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Community Gardens

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I've been aware of the community garden concept for a long time, but never gave it much thought until I heard a recent NPR segment on the topic. What caught my attention was the notion that churches often have some of the largest green spaces in urban areas. Also of interest to me in this report were the variety of approaches different people were taking to the operation of community gardens in these spaces.

As a council member of my local church, it struck me that we have a bunch of open space at our church that would be ideal for a large garden. Furthermore, there seem to be several ways we could approach a community garden:

1. We simply make garden space available to neighbors (probably not effective since our neighbors have adequate space and their economic need is not great enough).

2. We install the garden, church members perform all the necessary duties and we then arrange to provide the crops to local food banks or shelters (the "we do it all ourselves" option).

3. We install a garden and have our church elementary school students use it as both a curriculum opportunity and a community service experience ("we do it all ourselves" with an educational benefit).

4. We provide our space to a local organization who has experience with this kind of thing and who has the distribution infrastructure in place to achieve maximum efficacy (we provide the space and let "professionals" do it better than we can ourselves).

Or... maybe the answer is some sort of mix of the above?

I'd be very interested in any direct experiences or knowledge others can share on this subject. I think our congregation could be very interested in pursuing this concept but I also know that we could expend a ton of energy and fall way short of its potential if our execution is flawed from the start. There seem to be a lot of potential pitfalls if we don't do our homework: What crops are most needed by the demographic in need? Are there health department issues? How would the distribution model work? Are there any liability issues? And as a former Planning Commissioner, I have to wonder about zoning issues? and... what if we end up pursuing this in a way that nobody has ever done before in this area? I'd hate for an effort like this to fall prey to unforeseen resistance or bureaucratic complexity...

Eager to hear everyone's thoughts... and would love to find an "expert" or two who might be willing to explore this with us.

Thanks in advance!

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I've been aware of the community garden concept for a long time, but never gave it much thought until I heard a recent NPR segment on the topic. What caught my attention was the notion that churches often have some of the largest green spaces in urban areas. Also of interest to me in this report were the variety of approaches different people were taking to the operation of community gardens in these spaces.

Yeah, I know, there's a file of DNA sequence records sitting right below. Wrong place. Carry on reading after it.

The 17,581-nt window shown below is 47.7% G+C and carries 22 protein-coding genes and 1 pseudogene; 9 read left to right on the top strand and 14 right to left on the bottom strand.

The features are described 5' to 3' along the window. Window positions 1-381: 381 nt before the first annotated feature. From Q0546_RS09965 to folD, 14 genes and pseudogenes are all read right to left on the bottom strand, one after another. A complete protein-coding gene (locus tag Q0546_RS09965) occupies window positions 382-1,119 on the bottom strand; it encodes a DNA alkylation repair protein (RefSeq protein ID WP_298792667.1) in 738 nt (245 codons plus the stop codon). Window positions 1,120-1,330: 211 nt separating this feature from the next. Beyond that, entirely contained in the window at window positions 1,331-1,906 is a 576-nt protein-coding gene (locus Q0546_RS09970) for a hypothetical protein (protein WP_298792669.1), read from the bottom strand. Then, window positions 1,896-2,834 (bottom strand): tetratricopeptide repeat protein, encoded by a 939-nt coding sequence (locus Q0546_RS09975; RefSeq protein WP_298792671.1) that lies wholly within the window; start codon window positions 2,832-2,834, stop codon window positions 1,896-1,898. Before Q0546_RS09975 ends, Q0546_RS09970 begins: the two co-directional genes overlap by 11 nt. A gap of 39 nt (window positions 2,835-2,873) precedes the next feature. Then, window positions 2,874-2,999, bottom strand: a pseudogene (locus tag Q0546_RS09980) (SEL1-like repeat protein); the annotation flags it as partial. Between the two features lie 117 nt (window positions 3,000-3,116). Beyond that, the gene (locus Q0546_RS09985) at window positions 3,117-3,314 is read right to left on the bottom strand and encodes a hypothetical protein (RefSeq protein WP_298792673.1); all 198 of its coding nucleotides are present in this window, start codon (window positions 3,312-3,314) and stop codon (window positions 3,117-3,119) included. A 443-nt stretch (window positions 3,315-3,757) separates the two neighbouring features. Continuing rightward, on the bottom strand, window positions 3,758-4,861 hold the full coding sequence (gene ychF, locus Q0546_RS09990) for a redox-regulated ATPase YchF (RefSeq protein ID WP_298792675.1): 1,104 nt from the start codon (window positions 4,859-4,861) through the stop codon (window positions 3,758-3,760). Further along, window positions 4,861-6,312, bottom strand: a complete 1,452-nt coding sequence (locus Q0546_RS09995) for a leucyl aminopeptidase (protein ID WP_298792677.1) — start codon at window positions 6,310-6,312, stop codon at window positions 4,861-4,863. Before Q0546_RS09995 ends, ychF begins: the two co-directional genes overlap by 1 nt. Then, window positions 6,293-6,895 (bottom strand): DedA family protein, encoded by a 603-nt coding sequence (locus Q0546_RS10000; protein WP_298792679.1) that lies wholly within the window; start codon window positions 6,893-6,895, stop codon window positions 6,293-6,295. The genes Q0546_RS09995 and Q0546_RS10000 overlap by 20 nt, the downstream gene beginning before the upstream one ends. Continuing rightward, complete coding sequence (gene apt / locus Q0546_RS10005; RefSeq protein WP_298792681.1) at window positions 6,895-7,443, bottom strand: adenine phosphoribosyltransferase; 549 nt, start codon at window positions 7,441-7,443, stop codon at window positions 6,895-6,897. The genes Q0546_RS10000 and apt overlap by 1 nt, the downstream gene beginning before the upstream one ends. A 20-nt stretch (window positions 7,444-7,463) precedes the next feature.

As a council member of my local church, it struck me that we have a bunch of open space at our church that would be ideal for a large garden. Furthermore, there seem to be several ways we could approach a community garden:

1. We simply make garden space available to neighbors (probably not effective since our neighbors have adequate space and their economic need is not great enough).

2. We install the garden, church members perform all the necessary duties and we then arrange to provide the crops to local food banks or shelters (the "we do it all ourselves" option).

3. We install a garden and have our church elementary school students use it as both a curriculum opportunity and a community service experience ("we do it all ourselves" with an educational benefit).

4. We provide our space to a local organization who has experience with this kind of thing and who has the distribution infrastructure in place to achieve maximum efficacy (we provide the space and let "professionals" do it better than we can ourselves).

Or... maybe the answer is some sort of mix of the above?

I'd be very interested in any direct experiences or knowledge others can share on this subject. I think our congregation could be very interested in pursuing this concept but I also know that we could expend a ton of energy and fall way short of its potential if our execution is flawed from the start. There seem to be a lot of potential pitfalls if we don't do our homework: What crops are most needed by the demographic in need? Are there health department issues? How would the distribution model work? Are there any liability issues? And as a former Planning Commissioner, I have to wonder about zoning issues? and... what if we end up pursuing this in a way that nobody has ever done before in this area? I'd hate for an effort like this to fall prey to unforeseen resistance or bureaucratic complexity...

Eager to hear everyone's thoughts... and would love to find an "expert" or two who might be willing to explore this with us.

Thanks in advance!

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Those with economic need may be willing to drive a few block/miles.

Besides, community gardens are not just for those with "economic need." I cut corners and still spend $250+ on my community garden plot at Perkins CG (www.foodshed.net/perkins). Needless to say, I get it all back in enjoyment and veggies.

Try contacting Eric Shalk at 4th Reformed in GR (New City Neighbors). They have an effective CG program.

But the bottom line is that those interested in gardening must know that it requires a) work (weekly at the very least) and b) some expense for supplies and such. Gardening takes time and more than just $$ for seed.

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